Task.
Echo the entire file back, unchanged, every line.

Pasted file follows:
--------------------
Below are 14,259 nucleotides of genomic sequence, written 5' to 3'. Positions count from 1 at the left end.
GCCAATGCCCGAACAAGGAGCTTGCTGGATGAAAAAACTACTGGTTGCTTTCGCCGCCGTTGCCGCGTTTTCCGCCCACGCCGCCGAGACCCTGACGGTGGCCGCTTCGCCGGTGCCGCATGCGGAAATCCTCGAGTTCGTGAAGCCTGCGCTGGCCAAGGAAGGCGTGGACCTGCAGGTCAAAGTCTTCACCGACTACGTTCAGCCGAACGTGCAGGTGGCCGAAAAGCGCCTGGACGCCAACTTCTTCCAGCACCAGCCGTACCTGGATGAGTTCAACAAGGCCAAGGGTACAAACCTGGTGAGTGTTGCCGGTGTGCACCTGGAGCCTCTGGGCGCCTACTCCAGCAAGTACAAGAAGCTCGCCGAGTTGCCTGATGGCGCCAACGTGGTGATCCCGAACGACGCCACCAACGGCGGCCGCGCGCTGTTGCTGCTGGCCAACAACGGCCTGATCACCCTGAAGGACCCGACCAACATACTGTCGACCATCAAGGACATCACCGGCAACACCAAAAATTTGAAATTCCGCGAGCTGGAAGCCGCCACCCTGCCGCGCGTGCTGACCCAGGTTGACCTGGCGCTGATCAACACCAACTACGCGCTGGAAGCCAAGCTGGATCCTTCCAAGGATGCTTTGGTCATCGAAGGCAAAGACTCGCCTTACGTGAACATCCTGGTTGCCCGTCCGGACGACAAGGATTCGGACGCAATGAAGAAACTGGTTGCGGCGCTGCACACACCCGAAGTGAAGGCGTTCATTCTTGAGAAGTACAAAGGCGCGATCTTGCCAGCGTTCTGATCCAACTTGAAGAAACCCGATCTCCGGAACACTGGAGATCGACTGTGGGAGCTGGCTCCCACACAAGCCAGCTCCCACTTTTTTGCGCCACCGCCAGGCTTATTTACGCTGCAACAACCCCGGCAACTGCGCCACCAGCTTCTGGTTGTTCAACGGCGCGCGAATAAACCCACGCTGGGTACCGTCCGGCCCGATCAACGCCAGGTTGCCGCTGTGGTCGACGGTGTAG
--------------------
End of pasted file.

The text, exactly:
Below are 14,259 nucleotides of genomic sequence, written 5' to 3'. Positions count from 1 at the left end.
GCCAATGCCCGAACAAGGAGCTTGCTGGATGAAAAAACTACTGGTTGCTTTCGCCGCCGTTGCCGCGTTTTCCGCCCACGCCGCCGAGACCCTGACGGTGGCCGCTTCGCCGGTGCCGCATGCGGAAATCCTCGAGTTCGTGAAGCCTGCGCTGGCCAAGGAAGGCGTGGACCTGCAGGTCAAAGTCTTCACCGACTACGTTCAGCCGAACGTGCAGGTGGCCGAAAAGCGCCTGGACGCCAACTTCTTCCAGCACCAGCCGTACCTGGATGAGTTCAACAAGGCCAAGGGTACAAACCTGGTGAGTGTTGCCGGTGTGCACCTGGAGCCTCTGGGCGCCTACTCCAGCAAGTACAAGAAGCTCGCCGAGTTGCCTGATGGCGCCAACGTGGTGATCCCGAACGACGCCACCAACGGCGGCCGCGCGCTGTTGCTGCTGGCCAACAACGGCCTGATCACCCTGAAGGACCCGACCAACATACTGTCGACCATCAAGGACATCACCGGCAACACCAAAAATTTGAAATTCCGCGAGCTGGAAGCCGCCACCCTGCCGCGCGTGCTGACCCAGGTTGACCTGGCGCTGATCAACACCAACTACGCGCTGGAAGCCAAGCTGGATCCTTCCAAGGATGCTTTGGTCATCGAAGGCAAAGACTCGCCTTACGTGAACATCCTGGTTGCCCGTCCGGACGACAAGGATTCGGACGCAATGAAGAAACTGGTTGCGGCGCTGCACACACCCGAAGTGAAGGCGTTCATTCTTGAGAAGTACAAAGGCGCGATCTTGCCAGCGTTCTGATCCAACTTGAAGAAACCCGATCTCCGGAACACTGGAGATCGACTGTGGGAGCTGGCTCCCACACAAGCCAGCTCCCACTTTTTTGCGCCACCGCCAGGCTTATTTACGCTGCAACAACCCCGGCAACTGCGCCACCAGCTTCTGGTTGTTCAACGGCGCGCGAATAAACCCACGCTGGGTACCGTCCGGCCCGATCAACGCCAGGTTGCCGCTGTGGTCGACGGTGTAG